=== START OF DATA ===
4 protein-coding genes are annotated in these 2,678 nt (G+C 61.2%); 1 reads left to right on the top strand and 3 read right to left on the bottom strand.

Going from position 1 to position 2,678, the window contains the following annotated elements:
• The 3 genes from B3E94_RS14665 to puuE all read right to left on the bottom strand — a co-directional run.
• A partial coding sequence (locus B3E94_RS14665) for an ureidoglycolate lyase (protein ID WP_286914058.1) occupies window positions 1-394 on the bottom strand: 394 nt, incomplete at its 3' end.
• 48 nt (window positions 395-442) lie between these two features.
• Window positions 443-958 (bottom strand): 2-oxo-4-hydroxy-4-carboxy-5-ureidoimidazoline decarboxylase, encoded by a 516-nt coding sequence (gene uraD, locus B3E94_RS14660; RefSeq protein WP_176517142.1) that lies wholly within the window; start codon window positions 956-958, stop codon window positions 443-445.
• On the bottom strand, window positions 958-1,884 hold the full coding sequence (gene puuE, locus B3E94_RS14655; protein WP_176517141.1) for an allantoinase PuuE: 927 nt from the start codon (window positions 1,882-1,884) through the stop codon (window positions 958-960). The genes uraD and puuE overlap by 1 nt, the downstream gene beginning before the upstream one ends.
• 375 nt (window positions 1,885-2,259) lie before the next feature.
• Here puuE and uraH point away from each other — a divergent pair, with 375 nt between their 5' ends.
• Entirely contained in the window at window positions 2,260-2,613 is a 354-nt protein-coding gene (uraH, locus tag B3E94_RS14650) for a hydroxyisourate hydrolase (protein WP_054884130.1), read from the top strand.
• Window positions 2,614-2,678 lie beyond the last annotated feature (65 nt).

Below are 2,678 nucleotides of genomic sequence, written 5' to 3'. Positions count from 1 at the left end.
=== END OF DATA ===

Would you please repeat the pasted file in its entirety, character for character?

4 protein-coding genes are annotated in these 2,678 nt (G+C 61.2%); 1 reads left to right on the top strand and 3 read right to left on the bottom strand.

Going from position 1 to position 2,678, the window contains the following annotated elements:
• The 3 genes from B3E94_RS14665 to puuE all read right to left on the bottom strand — a co-directional run.
• A partial coding sequence (locus B3E94_RS14665) for an ureidoglycolate lyase (protein ID WP_286914058.1) occupies window positions 1-394 on the bottom strand: 394 nt, incomplete at its 3' end.
• 48 nt (window positions 395-442) lie between these two features.
• Window positions 443-958 (bottom strand): 2-oxo-4-hydroxy-4-carboxy-5-ureidoimidazoline decarboxylase, encoded by a 516-nt coding sequence (gene uraD, locus B3E94_RS14660; RefSeq protein WP_176517142.1) that lies wholly within the window; start codon window positions 956-958, stop codon window positions 443-445.
• On the bottom strand, window positions 958-1,884 hold the full coding sequence (gene puuE, locus B3E94_RS14655; protein WP_176517141.1) for an allantoinase PuuE: 927 nt from the start codon (window positions 1,882-1,884) through the stop codon (window positions 958-960). The genes uraD and puuE overlap by 1 nt, the downstream gene beginning before the upstream one ends.
• 375 nt (window positions 1,885-2,259) lie before the next feature.
• Here puuE and uraH point away from each other — a divergent pair, with 375 nt between their 5' ends.
• Entirely contained in the window at window positions 2,260-2,613 is a 354-nt protein-coding gene (uraH, locus tag B3E94_RS14650) for a hydroxyisourate hydrolase (protein WP_054884130.1), read from the top strand.
• Window positions 2,614-2,678 lie beyond the last annotated feature (65 nt).

Below are 2,678 nucleotides of genomic sequence, written 5' to 3'. Positions count from 1 at the left end.